This is followed by lunch or dinner in the Coffee Room. There is a long table for members (with one male guest at lunch or two in the evening) in the centre of the room. Guests may also be entertained at more private side tables. In the evenings, lady guests are permitted to dine at the side tables.

The food has improved in recent years, though if there is a fault it is in the unadventurous nature of the menu. The wines are excellent, especially the clarets and burgundies; a few members keep private collections within the club’s cellar.

After a meal, members and their male guests wishing to continue drinking, may retire to the screened-off space ‘under the stairs’, which is arguably the heart and soul of the club. This is where the candidates’ books are kept. Members are supposed to sign the front of a candidate’s page if they know him well enough to write a personal letter, otherwise they sign the back. Members sometimes find that in a state of undue enthusiasm born of inebriation they have signed a page more than once. A vessel on the mantelpiece above the fireplace contains snuff for those of an antique disposition and a couple of bell-pushes are used to summon a wine steward.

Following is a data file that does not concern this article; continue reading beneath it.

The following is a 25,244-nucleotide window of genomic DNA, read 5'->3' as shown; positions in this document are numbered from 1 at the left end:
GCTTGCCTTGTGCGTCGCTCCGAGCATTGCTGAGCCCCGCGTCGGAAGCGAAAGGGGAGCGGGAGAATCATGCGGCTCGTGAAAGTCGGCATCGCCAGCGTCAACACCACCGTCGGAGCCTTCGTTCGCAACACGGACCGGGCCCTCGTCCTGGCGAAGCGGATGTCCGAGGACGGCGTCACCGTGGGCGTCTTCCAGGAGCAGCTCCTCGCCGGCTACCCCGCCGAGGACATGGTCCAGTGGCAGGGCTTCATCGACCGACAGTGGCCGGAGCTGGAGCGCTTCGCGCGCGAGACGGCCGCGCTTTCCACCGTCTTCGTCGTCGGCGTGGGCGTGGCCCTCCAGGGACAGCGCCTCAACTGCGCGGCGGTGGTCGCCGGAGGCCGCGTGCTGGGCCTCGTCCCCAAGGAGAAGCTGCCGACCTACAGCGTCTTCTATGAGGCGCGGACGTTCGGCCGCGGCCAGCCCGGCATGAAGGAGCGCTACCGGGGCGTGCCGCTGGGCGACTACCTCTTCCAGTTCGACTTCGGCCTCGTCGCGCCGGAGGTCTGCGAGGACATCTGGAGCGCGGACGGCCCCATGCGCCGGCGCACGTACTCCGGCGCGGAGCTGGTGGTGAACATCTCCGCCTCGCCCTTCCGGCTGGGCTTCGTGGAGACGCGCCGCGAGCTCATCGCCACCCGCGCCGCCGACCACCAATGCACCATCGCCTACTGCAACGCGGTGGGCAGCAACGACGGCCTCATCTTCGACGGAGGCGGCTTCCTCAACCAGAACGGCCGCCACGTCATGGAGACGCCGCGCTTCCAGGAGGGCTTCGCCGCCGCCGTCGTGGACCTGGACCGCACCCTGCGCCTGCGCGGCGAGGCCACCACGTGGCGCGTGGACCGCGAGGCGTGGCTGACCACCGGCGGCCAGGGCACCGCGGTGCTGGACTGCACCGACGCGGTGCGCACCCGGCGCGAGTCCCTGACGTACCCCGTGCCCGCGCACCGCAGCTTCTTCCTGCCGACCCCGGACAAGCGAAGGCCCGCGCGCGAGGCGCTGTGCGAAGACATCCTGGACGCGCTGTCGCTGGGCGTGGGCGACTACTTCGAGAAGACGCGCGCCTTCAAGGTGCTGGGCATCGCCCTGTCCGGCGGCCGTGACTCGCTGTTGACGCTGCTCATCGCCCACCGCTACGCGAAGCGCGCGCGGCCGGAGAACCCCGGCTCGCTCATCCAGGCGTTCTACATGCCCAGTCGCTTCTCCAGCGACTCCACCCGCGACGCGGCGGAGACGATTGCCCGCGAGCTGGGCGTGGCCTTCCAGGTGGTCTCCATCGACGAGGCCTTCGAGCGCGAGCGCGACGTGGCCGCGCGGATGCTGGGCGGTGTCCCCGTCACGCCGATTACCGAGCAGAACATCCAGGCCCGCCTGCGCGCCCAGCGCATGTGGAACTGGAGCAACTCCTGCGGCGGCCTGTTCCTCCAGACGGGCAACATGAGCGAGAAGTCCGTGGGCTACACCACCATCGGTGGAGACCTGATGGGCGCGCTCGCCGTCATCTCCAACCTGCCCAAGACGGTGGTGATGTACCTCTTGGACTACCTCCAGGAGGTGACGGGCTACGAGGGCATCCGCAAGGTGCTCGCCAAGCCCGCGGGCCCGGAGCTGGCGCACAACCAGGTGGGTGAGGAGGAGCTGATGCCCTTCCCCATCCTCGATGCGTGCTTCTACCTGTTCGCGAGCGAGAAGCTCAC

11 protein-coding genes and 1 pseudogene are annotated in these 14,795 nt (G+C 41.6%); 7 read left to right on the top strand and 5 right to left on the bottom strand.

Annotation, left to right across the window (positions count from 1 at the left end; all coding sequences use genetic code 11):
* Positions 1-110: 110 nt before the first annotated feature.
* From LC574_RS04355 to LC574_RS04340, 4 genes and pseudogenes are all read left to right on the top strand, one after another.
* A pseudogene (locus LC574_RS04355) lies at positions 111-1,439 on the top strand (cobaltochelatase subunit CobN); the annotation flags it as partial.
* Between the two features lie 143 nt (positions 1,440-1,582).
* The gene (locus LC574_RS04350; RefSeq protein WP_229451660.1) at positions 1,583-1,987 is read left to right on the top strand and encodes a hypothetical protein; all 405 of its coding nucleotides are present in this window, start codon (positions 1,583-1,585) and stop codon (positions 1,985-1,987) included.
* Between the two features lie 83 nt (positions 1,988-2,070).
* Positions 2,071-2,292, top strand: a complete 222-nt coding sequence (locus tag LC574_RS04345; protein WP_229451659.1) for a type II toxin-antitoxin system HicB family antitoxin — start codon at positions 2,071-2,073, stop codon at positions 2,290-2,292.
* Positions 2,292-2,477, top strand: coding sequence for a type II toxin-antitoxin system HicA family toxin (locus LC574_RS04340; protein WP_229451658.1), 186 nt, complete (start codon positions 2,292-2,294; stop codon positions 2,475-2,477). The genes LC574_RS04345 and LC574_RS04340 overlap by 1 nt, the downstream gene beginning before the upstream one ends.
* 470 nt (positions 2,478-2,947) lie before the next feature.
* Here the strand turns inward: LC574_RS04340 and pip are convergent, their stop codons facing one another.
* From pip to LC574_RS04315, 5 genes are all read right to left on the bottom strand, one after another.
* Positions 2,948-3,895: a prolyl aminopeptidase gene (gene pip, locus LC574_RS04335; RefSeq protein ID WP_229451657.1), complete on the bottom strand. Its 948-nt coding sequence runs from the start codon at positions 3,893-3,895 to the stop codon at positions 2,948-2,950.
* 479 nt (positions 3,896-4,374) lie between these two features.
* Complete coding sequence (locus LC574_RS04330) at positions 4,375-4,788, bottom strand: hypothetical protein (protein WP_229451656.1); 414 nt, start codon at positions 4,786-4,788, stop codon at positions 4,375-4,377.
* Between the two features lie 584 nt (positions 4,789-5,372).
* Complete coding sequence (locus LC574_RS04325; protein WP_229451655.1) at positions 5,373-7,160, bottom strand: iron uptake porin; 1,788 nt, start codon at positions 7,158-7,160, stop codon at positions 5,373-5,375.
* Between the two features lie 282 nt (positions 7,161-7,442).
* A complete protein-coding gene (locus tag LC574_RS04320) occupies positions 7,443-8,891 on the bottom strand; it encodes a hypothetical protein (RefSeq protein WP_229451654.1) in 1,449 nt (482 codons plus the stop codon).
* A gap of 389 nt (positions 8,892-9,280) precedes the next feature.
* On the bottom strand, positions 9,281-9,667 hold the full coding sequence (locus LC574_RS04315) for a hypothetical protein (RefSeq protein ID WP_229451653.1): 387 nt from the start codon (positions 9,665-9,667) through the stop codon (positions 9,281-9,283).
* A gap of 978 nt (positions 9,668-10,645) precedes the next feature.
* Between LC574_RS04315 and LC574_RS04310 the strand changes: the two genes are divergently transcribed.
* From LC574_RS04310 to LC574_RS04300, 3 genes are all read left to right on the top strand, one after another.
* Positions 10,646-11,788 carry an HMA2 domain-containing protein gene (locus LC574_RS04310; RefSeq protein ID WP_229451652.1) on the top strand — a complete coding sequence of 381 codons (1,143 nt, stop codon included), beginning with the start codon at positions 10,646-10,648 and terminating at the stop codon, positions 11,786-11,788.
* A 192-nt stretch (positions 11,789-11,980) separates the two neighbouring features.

In addition to the Coffee Room, there is another members’ dining room, the Irving Room, which serves as an overflow and also for post-theatre dining and breakfast, as well as three private dining rooms varying in capacity from 12 to 48. There is also a reading room, card room, billiard room and a library devoted to the theatrical arts, which is available to visiting scholars. Club dinners, library talks and occasional concerts are arranged for members’ benefit.

The property of the club is vested in four trustees and its administration is supervised by the General Committee and various sub-committees, while its daily running is the responsibility of the secretary. The new secretary, who has been in the post for just over a year, is Olaf Born, who trained in a German hotel, then came to England in 1989. He worked in various country-house hotels before completing his degree at the hotel management school in Heidelberg. The following ten years he worked for the seventh Marquis of Northampton, running his stately home at Castle Ashby as a dedicated venue with 26 bedrooms for corporate events and dinner dances.